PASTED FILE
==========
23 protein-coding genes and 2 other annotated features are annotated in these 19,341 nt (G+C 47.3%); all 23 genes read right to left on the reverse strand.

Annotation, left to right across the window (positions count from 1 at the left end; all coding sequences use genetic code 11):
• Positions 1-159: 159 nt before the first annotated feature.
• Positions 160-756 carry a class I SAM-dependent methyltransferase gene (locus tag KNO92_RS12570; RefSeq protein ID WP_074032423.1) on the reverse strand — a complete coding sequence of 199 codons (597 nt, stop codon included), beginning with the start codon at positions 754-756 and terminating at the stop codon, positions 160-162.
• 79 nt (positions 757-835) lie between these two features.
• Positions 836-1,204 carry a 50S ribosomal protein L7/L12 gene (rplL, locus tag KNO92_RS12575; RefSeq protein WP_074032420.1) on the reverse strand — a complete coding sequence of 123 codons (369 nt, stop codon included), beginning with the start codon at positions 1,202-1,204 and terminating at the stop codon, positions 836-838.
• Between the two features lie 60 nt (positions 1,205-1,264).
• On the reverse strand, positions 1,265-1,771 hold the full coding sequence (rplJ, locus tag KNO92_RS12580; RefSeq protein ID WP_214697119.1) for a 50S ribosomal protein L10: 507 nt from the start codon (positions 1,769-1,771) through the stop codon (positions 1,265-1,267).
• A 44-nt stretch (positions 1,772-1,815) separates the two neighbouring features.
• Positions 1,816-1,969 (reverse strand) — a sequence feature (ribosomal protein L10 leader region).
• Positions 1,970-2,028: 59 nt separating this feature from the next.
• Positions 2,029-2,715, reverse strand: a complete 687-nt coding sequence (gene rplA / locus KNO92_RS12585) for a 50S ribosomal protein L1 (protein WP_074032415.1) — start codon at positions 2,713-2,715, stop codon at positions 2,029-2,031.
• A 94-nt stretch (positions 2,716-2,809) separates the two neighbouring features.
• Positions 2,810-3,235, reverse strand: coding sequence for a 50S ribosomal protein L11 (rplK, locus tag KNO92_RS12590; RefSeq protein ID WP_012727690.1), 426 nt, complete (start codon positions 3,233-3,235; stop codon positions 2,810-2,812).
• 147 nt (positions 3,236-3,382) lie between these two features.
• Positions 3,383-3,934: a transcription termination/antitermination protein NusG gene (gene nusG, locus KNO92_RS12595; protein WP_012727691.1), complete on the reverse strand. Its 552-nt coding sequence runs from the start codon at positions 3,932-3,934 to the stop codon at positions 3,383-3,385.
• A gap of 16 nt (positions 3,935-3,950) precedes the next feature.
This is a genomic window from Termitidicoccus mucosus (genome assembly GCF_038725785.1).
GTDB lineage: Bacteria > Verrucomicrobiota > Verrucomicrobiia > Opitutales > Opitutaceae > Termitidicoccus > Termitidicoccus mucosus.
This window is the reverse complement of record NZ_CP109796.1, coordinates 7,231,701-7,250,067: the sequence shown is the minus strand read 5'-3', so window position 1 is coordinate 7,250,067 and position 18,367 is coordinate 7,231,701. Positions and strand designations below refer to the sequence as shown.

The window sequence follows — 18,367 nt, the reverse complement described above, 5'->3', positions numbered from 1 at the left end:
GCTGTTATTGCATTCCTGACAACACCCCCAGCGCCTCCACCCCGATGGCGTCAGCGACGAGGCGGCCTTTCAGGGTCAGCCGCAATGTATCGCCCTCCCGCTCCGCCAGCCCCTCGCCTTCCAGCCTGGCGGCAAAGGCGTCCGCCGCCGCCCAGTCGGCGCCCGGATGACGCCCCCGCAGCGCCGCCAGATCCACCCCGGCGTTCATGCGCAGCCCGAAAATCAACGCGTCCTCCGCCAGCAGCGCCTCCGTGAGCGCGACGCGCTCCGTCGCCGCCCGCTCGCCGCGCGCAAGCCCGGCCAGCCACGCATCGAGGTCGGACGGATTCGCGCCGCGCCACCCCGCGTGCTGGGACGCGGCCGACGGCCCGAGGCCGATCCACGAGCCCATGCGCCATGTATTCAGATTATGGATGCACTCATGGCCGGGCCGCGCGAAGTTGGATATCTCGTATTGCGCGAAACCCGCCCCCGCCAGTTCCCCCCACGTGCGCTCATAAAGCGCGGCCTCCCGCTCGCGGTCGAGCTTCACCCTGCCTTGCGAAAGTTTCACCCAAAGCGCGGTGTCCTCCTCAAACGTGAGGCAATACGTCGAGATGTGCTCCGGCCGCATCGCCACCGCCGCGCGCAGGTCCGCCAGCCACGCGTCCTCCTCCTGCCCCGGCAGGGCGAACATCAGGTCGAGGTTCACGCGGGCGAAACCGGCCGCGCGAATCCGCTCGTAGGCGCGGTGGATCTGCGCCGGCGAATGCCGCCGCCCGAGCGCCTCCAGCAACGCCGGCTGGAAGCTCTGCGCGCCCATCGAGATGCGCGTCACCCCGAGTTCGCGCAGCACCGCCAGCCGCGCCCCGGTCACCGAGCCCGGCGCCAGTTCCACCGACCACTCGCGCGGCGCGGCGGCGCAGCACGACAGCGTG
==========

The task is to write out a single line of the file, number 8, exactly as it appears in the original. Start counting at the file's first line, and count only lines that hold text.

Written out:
• On the reverse strand, positions 1,265-1,771 hold the full coding sequence (rplJ, locus tag KNO92_RS12580; RefSeq protein ID WP_214697119.1) for a 50S ribosomal protein L10: 507 nt from the start codon (positions 1,769-1,771) through the stop codon (positions 1,265-1,267).